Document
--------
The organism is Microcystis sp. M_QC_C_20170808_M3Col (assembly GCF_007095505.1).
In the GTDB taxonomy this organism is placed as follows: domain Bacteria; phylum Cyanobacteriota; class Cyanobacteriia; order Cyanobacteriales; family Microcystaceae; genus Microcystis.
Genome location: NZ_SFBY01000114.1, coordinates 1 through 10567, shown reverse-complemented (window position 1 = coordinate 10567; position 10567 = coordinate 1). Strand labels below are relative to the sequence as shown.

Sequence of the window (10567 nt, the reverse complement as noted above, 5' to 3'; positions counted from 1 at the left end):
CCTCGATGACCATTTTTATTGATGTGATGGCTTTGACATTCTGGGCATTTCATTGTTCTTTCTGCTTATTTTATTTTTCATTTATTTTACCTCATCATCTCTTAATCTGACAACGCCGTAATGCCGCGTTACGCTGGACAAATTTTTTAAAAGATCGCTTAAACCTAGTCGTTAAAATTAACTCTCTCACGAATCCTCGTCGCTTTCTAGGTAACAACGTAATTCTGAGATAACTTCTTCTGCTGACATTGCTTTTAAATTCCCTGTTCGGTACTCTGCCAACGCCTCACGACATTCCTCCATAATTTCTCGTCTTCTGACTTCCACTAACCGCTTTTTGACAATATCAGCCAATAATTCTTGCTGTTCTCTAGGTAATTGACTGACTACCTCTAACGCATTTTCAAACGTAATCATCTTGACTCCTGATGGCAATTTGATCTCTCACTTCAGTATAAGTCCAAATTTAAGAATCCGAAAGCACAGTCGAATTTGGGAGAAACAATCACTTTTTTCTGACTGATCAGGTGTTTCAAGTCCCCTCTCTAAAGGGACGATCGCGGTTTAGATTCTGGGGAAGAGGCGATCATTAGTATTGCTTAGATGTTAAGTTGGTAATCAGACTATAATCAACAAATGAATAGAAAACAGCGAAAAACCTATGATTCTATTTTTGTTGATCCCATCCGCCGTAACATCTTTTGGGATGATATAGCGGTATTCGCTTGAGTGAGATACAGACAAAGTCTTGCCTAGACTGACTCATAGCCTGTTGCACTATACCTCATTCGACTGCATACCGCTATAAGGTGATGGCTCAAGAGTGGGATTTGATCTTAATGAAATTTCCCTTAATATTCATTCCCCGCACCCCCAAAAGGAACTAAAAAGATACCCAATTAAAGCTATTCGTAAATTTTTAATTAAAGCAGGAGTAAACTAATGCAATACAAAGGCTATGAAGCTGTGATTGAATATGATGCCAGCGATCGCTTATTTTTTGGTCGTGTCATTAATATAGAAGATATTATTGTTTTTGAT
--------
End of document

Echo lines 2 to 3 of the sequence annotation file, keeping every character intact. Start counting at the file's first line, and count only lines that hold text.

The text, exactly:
In the GTDB taxonomy this organism is placed as follows: domain Bacteria; phylum Cyanobacteriota; class Cyanobacteriia; order Cyanobacteriales; family Microcystaceae; genus Microcystis.
Genome location: NZ_SFBY01000114.1, coordinates 1 through 10567, shown reverse-complemented (window position 1 = coordinate 10567; position 10567 = coordinate 1). Strand labels below are relative to the sequence as shown.